I read something the other day that has really stuck with me, an analogy given by Eric Ries in his book The Lean Startup.

To summarize, companies usually want to plan everything before they get started. Lots of planning meetings, documents and user studies to create a great spec document so you can all go off and build your product, no worries. This mind set is a bit like building a rocket. Everything is pre planned, down to the finest detail, months before launch and then it all just happens at once. 3 2 1 Lift off!

The problem with this approach is that the smallest problem or error in the calculations could cause a catastrophic failure and the launch is aborted or worse.

Eric puts forth the idea that building a product or company should be similar to driving a car instead. While you may have a basic route planned out before you set off on your way, the actual actions of steering the car are not. You just do it when it comes to it. This allows you to adjust your course as you continue on your journey with ease. Road works? Take a different way. Low on fuel? Stop for gas before you are stranded on a highway somewhere.

With this kind of thinking applied to building products, you can see problems as they arise and adjust your course to deal with any issues faced.

This is why I like the concept of validated learning.

By validating your hypotheses as quickly and simply as possible, you have the ability to adjust your course and even change route (pivot the product) before you find yourself stranded on that highway with no money and a product no one wants.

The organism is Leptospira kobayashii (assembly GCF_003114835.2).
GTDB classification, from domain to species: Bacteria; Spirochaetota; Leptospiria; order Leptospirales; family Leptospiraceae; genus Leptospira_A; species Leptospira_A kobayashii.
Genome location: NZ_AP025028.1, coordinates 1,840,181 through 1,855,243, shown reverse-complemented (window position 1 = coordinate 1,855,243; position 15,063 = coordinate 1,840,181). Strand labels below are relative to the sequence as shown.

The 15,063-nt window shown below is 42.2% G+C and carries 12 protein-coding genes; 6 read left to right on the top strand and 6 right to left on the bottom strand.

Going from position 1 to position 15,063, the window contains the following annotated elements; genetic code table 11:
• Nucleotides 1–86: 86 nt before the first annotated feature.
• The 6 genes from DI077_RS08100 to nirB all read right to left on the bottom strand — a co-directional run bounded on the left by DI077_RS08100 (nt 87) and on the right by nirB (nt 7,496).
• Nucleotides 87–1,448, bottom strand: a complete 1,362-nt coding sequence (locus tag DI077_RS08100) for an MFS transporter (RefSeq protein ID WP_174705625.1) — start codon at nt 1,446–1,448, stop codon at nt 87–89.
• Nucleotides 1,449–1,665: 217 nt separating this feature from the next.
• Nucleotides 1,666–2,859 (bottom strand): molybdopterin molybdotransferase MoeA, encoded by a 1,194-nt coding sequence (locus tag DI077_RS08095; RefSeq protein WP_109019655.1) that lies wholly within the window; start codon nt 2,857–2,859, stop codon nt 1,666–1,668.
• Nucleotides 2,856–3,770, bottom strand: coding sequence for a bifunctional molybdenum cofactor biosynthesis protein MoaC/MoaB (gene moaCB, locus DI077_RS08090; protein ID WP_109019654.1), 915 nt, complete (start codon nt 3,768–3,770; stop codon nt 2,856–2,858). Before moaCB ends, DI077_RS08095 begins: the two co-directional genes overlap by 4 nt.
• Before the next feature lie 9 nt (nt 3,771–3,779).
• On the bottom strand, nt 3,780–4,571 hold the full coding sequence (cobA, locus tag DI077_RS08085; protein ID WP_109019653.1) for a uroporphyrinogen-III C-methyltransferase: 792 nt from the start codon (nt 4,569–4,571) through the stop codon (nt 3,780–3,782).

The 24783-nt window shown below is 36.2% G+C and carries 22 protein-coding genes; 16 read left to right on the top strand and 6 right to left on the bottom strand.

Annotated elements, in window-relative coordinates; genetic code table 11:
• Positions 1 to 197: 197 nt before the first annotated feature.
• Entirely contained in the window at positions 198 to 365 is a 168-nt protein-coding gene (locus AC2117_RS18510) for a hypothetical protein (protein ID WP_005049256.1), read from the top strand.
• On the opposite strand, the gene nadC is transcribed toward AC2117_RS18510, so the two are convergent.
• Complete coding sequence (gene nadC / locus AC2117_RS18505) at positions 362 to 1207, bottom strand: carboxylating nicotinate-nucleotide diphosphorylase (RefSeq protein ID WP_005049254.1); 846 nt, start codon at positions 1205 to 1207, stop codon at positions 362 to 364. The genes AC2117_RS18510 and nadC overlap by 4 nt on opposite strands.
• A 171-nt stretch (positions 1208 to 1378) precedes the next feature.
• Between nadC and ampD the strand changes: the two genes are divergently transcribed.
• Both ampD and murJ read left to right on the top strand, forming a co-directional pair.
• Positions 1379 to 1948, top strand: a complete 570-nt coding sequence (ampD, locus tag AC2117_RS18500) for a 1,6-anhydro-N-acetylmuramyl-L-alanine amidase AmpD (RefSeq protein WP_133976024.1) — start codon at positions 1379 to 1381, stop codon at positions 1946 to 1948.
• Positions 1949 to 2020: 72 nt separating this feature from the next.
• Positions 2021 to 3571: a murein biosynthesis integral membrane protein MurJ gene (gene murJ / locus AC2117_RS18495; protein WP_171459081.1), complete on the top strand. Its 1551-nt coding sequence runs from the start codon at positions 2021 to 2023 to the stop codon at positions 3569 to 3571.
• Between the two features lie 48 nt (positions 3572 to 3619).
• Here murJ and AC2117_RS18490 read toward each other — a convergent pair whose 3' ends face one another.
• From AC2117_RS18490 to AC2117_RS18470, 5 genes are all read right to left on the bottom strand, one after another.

The process should look a little like this.

Identify a problem.

Create a hypotheses on how you might fix this problem.

Create the most minimum viable product (MVP) to prove if the hypotheses is worth pursuing or not. This could be as simple as a few screens in an InVision project or a fake landing page to gauge potential interest in a feature.

If it doesn’t work, you haven’t wasted to much time/money on it and you can start working on a new hypotheses. You have learnt something valuable even if it fails. You are experimenting with your solutions.

If it does work, continue to test as it grows into a product to ensure your are steering it in the right direction.

Never stop testing and re-adjusting, because a hypotheses can become invalid at any time, needing a quick pivot to make sure your product will have the best chance at success. Hopefully it’s not that serious and you can just change course a little to address the issues and be back on track, but always be validating the work you are doing.

The earlier you can see a potential solution is not going as planned, the easier it is to try a new approach. The longer you wait, the more invested you become in the solution, making it harder to give up.

 


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